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Burma Hump and Flying Tigers

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The Kunming City Museum (昆明市博物馆) currently has an excellent exhibit about the CNAC (China National Aviation Company,) the Burma Hump aviators, and the Flying Tigers. It was put together by the son of one of the pilots. Definitely worth a look if you are in the area and are interested in such things. This is not the big Yunnan Provincial Museum. It's the smaller Kunming City Museum, located at 71 Tuodong Lu (拓东路.)It's on the Number 1 city bus route and their phone number, in case you get lost, is 0871-3153359. It will be on until sometime in March.

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bhchao

Claire Chennault was from Texas :)

Bureaucrats in Washington largely ignored his theories on aviation tactics. Chennault emphasized agility and firepower for fighter planes, while his superiors emphasized heavy bombers. These disagreements forced his retirement before Madame Chiang finally recruited him to China.

Madame Chiang saw Chennault's emphasis on fighter firepower as beneficial to China's situation at the time. The Japanese had air superiority over China, and fighter firepower is exactly what was needed. The Zero had a big weakness. It was extremely maneuverable and light, but lacked speed and armor plating. Pump the Zero with a few bullets and it becomes toast.

In warfare, exploit the enemy's weaknesses and avoid fighting against the strengths. The Flying Tigers did that by concentrating on speed and firepower.

Today you see the same kind of manufacturing design in Japanese and American cars. The former is light with a small engine, but can be crushed like a tin can in accidents. The latter has protective plating and designed for fast speeds, yet lacks fuel efficiency.

The American design was right for WWII warfare, while the Japanese design is more suitable for car manufacturing.

Each Flying Tiger was paid $500 for every Japanese plane they shot down. That was far more money than a night's stay at the most expensive hotel in Manhattan then.

Edited by bhchao

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YuehanHao

I agree with the previous post that, particularly early in the war, the American air corps, as well as those of other Allied powers, were overly fixated on theories from Douhet that came from the WWI era and were outdated by the time of the second world war.

But in my opinion, the Zero was one of the most successful fighters in the first half of the war. The main problems of the Japanese air force later in the war were that little improvement was made to the original Zero design during the course of the war, while the U.S., with its greater economic power, eventually introduced capable new models (replacing older planes used at the beginning of the war such as the Brewster Buffalo "flying coffins") and design improvements; and that attrition (in part due to the design of the plane) resulted in the loss of the most experienced Japanese fighter pilots.

Yet, even with the points made about tactics (which the U.S. could typically dictate from Midway onward), it isn't hard for me to see an improved version of a Zero-type fighter having been a match or more of a match for the next generation of American planes like the Hellcat.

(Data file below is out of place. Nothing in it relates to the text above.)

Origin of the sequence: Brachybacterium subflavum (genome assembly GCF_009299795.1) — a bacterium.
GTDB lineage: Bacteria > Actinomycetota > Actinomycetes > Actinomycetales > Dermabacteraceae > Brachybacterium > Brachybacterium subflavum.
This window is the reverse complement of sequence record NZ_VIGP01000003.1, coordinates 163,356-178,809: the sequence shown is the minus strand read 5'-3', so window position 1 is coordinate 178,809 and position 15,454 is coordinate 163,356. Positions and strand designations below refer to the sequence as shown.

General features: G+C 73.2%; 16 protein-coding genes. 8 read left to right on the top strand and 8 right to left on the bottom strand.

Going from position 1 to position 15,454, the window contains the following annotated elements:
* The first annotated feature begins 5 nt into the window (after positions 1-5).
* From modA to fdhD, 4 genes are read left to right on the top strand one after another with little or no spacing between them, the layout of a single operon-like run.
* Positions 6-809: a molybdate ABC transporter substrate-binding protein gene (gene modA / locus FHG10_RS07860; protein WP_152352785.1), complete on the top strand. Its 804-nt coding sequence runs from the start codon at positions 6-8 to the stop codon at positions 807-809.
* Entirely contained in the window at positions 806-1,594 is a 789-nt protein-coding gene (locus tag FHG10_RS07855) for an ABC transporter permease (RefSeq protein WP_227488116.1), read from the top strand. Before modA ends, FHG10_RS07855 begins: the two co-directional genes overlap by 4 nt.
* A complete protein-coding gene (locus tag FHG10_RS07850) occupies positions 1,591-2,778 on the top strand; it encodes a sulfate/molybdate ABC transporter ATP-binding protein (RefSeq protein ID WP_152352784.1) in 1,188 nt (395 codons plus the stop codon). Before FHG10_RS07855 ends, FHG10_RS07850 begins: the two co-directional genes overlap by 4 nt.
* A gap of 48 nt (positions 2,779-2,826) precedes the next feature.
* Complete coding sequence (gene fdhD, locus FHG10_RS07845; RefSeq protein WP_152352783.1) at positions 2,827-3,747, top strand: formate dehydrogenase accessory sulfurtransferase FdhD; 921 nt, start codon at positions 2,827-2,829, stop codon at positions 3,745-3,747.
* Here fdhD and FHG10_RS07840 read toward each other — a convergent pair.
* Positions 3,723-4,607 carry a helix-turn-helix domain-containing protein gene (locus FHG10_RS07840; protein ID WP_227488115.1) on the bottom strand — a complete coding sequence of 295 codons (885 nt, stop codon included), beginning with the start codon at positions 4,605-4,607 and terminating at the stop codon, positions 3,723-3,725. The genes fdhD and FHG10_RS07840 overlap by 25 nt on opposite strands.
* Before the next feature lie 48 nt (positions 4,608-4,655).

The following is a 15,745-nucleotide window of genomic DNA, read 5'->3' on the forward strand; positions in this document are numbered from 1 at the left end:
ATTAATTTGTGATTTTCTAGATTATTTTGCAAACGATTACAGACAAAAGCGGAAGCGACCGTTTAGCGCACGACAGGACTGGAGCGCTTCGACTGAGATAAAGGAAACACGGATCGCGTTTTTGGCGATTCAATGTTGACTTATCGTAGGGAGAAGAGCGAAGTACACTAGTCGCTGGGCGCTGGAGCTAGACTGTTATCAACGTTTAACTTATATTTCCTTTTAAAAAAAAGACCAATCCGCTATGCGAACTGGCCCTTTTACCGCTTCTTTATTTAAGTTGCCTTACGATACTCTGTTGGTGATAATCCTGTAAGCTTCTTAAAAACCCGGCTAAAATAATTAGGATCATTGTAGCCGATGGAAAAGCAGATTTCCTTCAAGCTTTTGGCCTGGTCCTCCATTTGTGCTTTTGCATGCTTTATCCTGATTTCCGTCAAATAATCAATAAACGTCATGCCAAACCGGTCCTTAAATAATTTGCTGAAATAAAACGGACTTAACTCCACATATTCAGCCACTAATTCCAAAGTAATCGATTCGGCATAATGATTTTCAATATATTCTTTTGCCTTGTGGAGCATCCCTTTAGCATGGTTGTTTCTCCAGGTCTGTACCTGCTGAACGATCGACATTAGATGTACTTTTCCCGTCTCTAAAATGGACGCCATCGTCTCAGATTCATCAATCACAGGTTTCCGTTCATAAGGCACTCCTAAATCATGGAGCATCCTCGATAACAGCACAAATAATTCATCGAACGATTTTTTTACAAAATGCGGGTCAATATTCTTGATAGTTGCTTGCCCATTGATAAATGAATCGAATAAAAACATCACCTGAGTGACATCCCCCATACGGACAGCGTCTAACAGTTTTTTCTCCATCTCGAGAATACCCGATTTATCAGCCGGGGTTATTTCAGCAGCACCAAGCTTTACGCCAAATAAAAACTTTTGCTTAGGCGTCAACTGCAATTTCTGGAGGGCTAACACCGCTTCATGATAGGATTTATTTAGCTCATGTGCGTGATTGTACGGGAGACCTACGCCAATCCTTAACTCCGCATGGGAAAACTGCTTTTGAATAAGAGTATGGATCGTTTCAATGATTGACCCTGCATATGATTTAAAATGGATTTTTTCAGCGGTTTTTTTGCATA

约翰好

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bhchao
But in my opinion, the Zero was one of the most successful fighters in the first half of the war. The main problems of the Japanese air force later in the war were that little improvement was made to the original Zero design during the course of the war, while the U.S., with its greater economic power, eventually introduced capable new models (replacing older planes used at the beginning of the war such as the Brewster Buffalo "flying coffins") and design improvements; and that attrition (in part due to the design of the plane) resulted in the loss of the most experienced Japanese fighter pilots.

Yet, even with the points made about tactics (which the U.S. could typically dictate from Midway onward), it isn't hard for me to see an improved version of a Zero-type fighter having been a match or more of a match for the next generation of American planes like the Hellcat.

The US also had the good fortune of capturing an intact Zero in the Aleutians when the Japanese bombed Dutch Harbor. The plane was shipped to the States where it was thoroughly examined for strengths and weaknesses. The capture of this single Zero provided valuable insight for American manufacturers on how to beat the Japanese in the air.

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ximeng8
it isn't hard for me to see an improved version of a Zero-type fighter having been a match or more of a match for the next generation of American planes like the Hellcat.

Well, the Japanese made the N1K2 Shiden-Kai, which was probably better than the late war American F6F's and F4U's, being faster, more manueverable, more heavily armed, and having armor just like the American planes (which means it didn't blow to pieces right away after being hit a bit too much like the Zero). US test pilots were quite impressed by captured examples, and actually did prefer them to their own planes. Experienced Japanese pilots could take down several American fighters whenever they met if they were flying N1K2's. Unfortunately for the Japanese, they made too few, too late, and with too little experienced pilots left.

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